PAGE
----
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By Hutton Jackson
Few have had the chance to experience zero gravity and view the earth from outer space and many never will. However, Alfonso Cuarón’s film Gravity is probably the closest thing the average person can get to experiencing space.
Gravity was released in theaters on October 4, and has been out for a little less than a month. However, it has already broken the record for biggest opening weekend in October with $55.6 million from 3,575 theaters. That amount, made just in its opening weekend, is a little over half the $100 million budget it took to make the effects heavy film.
Since then the film has made $172 million and has been critically acclaimed by critics and audiences alike with a 96/100 score on Metacritic and a 97 percent fresh rating on Rotten Tomatoes.
However, the most impressive statistic is that in its opening weekend, 80 percent of tickets sold were for the 3-D showing of Gravity, compared to Avatar another 3-D acclaimed film and all time highest overall box-office, which totaled 71 percent in 3-D tickets during its opening weekend. The following week, 3-D ticket sales for Gravity jumped to 82 percent.
3-D is nothing new, appearing in nearly every blockbuster these days, and there is a negative backlash towards 3-D with audiences complaining about it being both overpriced as well as an “eye sore” or too “gimmicky”. Considering the public’s general feeling towards 3-D makes Gravity‘s 3-D success the more astonishing. Yet, Gravity was not converted to 3-D to simply make more money as it is so often done, but is used to create one of the most pioneering cinematic experiences in movie history.
Nothing in Gravity jumps out at you, rather the audience is instead immersed in the film. The 3-D combined with IMAX’s surround sound makes the world of Gravity all the more real. Yet, the 3-D simply adds to the already stunning cinematography of the film.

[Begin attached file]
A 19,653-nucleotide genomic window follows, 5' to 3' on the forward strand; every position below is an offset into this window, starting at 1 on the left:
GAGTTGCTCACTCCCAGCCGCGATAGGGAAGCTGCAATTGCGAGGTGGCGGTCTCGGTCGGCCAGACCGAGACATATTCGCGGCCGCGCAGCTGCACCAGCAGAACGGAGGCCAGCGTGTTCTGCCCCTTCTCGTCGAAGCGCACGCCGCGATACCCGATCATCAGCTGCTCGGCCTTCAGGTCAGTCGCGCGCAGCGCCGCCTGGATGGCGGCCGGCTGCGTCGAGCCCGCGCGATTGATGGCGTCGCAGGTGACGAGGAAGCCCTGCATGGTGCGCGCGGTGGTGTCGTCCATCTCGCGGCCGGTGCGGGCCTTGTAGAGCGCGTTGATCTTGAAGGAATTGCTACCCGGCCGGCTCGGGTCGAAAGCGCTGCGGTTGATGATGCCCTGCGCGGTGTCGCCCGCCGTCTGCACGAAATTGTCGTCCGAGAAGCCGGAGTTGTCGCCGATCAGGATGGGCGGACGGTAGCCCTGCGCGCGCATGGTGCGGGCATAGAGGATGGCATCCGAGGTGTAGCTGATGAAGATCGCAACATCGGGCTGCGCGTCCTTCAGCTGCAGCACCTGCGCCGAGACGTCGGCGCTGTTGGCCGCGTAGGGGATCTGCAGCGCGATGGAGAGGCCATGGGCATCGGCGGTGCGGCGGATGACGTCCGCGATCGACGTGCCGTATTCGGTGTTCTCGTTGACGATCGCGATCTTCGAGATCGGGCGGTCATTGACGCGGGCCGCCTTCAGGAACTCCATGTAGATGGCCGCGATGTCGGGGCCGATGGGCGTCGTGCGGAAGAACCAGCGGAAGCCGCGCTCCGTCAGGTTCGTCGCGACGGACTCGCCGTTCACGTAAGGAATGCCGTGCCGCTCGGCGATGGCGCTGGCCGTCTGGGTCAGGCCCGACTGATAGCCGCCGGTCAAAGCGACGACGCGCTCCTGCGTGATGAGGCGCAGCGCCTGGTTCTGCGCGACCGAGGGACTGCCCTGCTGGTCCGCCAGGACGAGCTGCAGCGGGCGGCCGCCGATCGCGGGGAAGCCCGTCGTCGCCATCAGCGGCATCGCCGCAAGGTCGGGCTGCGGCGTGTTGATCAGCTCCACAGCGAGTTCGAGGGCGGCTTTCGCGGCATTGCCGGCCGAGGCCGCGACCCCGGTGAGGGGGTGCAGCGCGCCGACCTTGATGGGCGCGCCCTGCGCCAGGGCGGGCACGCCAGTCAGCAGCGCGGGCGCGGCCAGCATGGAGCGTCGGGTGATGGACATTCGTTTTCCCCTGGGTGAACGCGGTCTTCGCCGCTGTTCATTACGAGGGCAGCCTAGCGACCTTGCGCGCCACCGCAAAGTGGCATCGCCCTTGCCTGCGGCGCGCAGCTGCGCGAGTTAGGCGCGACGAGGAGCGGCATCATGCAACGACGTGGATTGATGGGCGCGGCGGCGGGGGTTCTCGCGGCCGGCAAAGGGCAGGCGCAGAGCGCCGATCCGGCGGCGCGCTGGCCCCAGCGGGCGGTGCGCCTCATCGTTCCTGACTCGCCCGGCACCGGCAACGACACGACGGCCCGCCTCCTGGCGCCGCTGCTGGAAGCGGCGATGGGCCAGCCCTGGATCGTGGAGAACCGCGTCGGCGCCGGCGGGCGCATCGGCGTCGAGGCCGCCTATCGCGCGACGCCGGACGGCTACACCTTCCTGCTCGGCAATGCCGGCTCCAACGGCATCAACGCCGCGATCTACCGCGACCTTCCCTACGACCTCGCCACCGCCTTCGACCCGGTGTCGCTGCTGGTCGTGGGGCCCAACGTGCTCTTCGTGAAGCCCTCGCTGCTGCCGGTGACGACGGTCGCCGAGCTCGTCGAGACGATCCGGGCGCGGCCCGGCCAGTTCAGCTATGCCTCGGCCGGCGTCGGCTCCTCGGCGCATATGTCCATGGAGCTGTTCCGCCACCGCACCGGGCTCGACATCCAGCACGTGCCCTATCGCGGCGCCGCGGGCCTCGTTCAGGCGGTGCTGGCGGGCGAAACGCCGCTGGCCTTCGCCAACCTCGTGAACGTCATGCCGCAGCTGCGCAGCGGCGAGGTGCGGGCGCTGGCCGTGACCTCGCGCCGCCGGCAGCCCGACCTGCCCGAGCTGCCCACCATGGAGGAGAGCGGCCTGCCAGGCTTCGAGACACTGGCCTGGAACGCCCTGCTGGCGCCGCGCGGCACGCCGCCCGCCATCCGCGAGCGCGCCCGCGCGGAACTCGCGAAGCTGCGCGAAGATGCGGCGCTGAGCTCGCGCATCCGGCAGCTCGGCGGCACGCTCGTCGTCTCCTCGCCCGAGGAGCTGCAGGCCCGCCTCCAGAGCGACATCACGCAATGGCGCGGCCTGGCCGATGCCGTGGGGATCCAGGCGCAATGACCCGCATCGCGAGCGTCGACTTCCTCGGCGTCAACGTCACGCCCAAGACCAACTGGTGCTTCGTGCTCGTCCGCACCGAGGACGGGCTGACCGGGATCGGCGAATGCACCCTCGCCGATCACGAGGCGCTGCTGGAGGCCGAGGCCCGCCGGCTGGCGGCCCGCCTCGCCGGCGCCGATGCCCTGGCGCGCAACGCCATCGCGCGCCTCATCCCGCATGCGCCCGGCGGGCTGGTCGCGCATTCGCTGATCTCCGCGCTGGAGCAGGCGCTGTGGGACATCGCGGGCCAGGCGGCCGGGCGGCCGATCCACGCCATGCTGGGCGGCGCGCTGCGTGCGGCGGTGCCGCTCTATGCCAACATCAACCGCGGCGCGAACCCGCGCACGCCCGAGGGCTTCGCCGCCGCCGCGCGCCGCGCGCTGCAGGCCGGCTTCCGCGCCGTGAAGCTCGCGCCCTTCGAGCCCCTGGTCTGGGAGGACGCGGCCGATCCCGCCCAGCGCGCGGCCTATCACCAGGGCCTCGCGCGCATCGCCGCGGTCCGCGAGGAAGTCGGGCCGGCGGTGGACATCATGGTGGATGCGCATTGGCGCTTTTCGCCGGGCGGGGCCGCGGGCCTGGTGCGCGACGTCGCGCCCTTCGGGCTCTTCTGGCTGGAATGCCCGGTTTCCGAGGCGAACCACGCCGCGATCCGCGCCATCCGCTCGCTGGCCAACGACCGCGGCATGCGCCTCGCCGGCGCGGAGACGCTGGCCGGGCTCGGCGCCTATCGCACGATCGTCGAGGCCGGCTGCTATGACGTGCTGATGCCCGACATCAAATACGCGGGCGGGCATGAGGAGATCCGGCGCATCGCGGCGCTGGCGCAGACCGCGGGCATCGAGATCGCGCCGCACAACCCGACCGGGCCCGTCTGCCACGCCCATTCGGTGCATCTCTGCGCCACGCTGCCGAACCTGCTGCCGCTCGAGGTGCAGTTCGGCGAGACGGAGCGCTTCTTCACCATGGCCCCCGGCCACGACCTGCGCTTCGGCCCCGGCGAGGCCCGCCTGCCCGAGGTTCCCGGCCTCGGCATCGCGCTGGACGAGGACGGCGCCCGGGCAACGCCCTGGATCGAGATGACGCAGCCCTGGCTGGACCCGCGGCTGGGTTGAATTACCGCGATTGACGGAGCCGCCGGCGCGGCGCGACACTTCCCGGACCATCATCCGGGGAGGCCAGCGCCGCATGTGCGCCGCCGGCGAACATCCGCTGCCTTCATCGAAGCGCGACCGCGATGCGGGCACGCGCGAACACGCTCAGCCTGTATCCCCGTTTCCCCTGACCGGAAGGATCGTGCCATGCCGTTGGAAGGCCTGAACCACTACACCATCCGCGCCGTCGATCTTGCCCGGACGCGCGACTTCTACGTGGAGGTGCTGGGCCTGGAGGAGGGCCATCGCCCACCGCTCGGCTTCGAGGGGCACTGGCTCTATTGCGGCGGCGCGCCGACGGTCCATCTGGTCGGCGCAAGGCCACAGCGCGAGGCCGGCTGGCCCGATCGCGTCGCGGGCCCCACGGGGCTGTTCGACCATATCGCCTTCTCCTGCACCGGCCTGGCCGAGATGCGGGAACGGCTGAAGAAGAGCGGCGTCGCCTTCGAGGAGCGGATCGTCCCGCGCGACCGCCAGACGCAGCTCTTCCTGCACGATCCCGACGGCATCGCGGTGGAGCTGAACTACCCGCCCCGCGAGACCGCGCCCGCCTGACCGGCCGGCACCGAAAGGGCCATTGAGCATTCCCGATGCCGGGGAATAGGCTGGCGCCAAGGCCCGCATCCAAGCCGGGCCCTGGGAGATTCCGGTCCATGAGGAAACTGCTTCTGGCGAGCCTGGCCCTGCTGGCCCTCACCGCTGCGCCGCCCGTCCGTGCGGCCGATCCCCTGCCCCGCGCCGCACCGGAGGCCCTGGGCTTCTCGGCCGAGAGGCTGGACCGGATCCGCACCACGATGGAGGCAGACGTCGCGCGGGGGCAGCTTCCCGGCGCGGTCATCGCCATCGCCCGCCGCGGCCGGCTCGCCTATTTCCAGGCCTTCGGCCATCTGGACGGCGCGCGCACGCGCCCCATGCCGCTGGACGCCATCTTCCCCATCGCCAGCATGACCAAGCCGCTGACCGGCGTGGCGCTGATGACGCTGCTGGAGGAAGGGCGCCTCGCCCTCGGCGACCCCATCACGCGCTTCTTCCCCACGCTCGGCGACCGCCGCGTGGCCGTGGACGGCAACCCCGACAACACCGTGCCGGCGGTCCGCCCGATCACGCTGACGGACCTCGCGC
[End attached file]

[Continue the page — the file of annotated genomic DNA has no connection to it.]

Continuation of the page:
Another technique that went into the filming of Gravity was director Alfonso Cuarón’s use of continuous shots. Cuarón is known for these nonstop sequence shots that involve the camera moving around the actors and their environment rather than cutting from one shot to the next. The film actually opens up with a 17-minute shot that allows the audience to view the film from the perspective of the characters as well as get a sense of floating in space. The audience also feels the change from calmness and serenity to panic and fear as disaster strikes astronauts Ryan Stone (Sandra Bullock) and Matt Kowalski (George Clooney) in the opening scene.
The CGI and special effects are so state of the art that one would think that Gravity was filmed in space. The effects are on par with Avatar, but the more plausible and reality based story of Gravity makes the experience overall more satisfying. While anyone watching “Avatar” may feel as they have been transported to the fictional planet of Pandora, some suspension of disbelief is still required. With Gravity, the audience starts out 372 miles above earth’s atmosphere and after five minutes into the film will forget they’re in a theater at all.
Gravity is a triumph in modern filmmaking and its effects and cinematography alone are reasons to see it. However, the thrilling story and solid performances by Bullock and Clooney also add to the already accomplished film. In the end Gravity is a must see for any moviegoer and while the story and performances are enough to carry a 2-D showing, the most fulfilling way to see Gravity is in 3-D IMAX, the way it should be and always was intended to be seen.